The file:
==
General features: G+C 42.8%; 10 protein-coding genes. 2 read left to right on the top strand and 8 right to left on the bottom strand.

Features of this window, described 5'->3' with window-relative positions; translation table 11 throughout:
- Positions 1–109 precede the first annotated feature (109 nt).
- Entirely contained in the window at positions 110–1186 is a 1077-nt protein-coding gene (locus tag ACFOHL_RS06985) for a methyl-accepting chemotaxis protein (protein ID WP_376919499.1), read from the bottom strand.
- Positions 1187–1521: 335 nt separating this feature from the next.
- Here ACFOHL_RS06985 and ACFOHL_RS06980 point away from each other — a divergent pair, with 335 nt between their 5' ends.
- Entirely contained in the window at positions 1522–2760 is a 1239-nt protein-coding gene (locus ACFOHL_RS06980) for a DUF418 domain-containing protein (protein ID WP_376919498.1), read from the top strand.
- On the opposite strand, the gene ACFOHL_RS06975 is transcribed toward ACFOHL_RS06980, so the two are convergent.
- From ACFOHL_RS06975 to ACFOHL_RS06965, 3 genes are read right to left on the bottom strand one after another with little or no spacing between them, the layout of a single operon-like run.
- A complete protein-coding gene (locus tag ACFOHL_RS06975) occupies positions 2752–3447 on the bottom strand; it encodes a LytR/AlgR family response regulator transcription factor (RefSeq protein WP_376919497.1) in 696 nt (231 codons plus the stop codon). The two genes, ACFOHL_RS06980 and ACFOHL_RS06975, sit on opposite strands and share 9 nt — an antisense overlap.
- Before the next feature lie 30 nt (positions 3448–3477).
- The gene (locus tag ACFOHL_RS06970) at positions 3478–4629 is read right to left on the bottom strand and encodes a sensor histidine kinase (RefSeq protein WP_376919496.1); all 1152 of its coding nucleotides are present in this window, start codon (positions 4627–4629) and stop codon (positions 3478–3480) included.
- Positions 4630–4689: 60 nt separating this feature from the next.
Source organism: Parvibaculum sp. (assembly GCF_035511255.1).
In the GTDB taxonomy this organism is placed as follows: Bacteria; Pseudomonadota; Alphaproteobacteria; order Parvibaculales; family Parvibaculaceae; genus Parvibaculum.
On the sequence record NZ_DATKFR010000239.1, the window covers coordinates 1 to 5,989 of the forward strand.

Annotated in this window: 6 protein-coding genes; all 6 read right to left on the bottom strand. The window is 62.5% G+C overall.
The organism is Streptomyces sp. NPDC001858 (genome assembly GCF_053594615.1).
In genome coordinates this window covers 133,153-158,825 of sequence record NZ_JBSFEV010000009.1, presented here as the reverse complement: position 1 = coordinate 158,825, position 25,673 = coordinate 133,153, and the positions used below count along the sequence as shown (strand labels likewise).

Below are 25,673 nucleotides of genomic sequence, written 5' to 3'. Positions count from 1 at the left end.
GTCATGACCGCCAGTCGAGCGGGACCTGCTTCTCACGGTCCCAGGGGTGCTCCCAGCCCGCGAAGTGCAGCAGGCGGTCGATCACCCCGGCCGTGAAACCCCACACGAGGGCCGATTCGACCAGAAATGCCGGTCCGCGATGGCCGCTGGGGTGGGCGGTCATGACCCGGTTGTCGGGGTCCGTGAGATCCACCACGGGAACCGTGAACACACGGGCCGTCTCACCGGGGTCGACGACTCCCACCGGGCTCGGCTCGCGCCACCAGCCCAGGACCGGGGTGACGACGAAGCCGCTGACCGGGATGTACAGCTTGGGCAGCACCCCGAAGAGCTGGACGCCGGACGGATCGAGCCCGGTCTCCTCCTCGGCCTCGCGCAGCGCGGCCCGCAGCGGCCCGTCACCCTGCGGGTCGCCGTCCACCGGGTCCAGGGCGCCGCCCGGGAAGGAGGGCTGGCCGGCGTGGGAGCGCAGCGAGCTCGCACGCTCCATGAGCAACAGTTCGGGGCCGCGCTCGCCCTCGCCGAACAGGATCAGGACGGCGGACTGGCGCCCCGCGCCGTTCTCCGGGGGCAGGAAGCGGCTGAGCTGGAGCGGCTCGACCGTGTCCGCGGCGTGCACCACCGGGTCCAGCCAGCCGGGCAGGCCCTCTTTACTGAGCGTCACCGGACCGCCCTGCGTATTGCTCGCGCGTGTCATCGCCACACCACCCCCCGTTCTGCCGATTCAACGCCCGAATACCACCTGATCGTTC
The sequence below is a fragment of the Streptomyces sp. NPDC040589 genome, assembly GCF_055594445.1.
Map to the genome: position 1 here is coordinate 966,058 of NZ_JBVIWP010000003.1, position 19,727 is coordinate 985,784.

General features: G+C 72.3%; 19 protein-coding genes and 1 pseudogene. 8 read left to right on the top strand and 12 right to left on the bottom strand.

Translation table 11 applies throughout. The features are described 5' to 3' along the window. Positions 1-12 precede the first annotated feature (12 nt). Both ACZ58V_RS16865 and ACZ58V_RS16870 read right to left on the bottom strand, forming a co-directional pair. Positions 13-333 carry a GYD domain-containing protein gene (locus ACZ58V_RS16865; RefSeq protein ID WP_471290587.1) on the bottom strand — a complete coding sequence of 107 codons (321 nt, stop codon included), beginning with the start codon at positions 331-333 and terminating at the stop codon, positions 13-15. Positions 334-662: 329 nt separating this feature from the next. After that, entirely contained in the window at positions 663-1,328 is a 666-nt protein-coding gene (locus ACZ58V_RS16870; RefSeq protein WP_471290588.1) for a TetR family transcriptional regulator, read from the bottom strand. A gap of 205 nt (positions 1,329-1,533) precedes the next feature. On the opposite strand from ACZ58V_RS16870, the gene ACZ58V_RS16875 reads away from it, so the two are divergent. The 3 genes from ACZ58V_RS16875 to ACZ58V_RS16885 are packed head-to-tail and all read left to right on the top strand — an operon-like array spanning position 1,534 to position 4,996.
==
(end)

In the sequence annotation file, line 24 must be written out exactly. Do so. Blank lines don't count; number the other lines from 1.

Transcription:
General features: G+C 72.3%; 19 protein-coding genes and 1 pseudogene. 8 read left to right on the top strand and 12 right to left on the bottom strand.